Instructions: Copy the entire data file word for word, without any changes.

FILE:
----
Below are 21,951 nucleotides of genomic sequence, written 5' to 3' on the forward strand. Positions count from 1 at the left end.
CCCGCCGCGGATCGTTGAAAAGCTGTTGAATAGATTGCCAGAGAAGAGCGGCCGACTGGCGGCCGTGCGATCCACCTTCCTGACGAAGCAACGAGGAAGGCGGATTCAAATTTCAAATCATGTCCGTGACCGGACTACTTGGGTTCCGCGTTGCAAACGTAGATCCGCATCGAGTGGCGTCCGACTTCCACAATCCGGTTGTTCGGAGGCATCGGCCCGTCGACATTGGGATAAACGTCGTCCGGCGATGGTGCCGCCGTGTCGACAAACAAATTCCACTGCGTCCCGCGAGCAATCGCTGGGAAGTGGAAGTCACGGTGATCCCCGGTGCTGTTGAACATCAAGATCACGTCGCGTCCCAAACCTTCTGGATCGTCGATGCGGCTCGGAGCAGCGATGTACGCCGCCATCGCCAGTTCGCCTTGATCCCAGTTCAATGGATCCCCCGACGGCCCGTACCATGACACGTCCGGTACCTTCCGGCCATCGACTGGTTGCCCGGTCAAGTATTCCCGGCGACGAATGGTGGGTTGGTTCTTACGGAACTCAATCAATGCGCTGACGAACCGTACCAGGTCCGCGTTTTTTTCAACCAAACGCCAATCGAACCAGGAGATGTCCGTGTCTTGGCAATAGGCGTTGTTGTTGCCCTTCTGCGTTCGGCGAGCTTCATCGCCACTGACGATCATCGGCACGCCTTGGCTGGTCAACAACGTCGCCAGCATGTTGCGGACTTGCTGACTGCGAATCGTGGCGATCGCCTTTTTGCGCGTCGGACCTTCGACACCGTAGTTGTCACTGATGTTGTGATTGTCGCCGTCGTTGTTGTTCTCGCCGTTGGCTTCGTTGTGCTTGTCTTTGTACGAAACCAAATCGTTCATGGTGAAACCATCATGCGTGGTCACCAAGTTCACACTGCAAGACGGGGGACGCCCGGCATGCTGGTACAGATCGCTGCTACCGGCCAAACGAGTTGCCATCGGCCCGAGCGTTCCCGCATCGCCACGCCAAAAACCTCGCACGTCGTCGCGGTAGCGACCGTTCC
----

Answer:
Below are 21,951 nucleotides of genomic sequence, written 5' to 3' on the forward strand. Positions count from 1 at the left end.
CCCGCCGCGGATCGTTGAAAAGCTGTTGAATAGATTGCCAGAGAAGAGCGGCCGACTGGCGGCCGTGCGATCCACCTTCCTGACGAAGCAACGAGGAAGGCGGATTCAAATTTCAAATCATGTCCGTGACCGGACTACTTGGGTTCCGCGTTGCAAACGTAGATCCGCATCGAGTGGCGTCCGACTTCCACAATCCGGTTGTTCGGAGGCATCGGCCCGTCGACATTGGGATAAACGTCGTCCGGCGATGGTGCCGCCGTGTCGACAAACAAATTCCACTGCGTCCCGCGAGCAATCGCTGGGAAGTGGAAGTCACGGTGATCCCCGGTGCTGTTGAACATCAAGATCACGTCGCGTCCCAAACCTTCTGGATCGTCGATGCGGCTCGGAGCAGCGATGTACGCCGCCATCGCCAGTTCGCCTTGATCCCAGTTCAATGGATCCCCCGACGGCCCGTACCATGACACGTCCGGTACCTTCCGGCCATCGACTGGTTGCCCGGTCAAGTATTCCCGGCGACGAATGGTGGGTTGGTTCTTACGGAACTCAATCAATGCGCTGACGAACCGTACCAGGTCCGCGTTTTTTTCAACCAAACGCCAATCGAACCAGGAGATGTCCGTGTCTTGGCAATAGGCGTTGTTGTTGCCCTTCTGCGTTCGGCGAGCTTCATCGCCACTGACGATCATCGGCACGCCTTGGCTGGTCAACAACGTCGCCAGCATGTTGCGGACTTGCTGACTGCGAATCGTGGCGATCGCCTTTTTGCGCGTCGGACCTTCGACACCGTAGTTGTCACTGATGTTGTGATTGTCGCCGTCGTTGTTGTTCTCGCCGTTGGCTTCGTTGTGCTTGTCTTTGTACGAAACCAAATCGTTCATGGTGAAACCATCATGCGTGGTCACCAAGTTCACACTGCAAGACGGGGGACGCCCGGCATGCTGGTACAGATCGCTGCTACCGGCCAAACGAGTTGCCATCGGCCCGAGCGTTCCCGCATCGCCACGCCAAAAACCTCGCACGTCGTCGCGGTAGCGACCGTTCC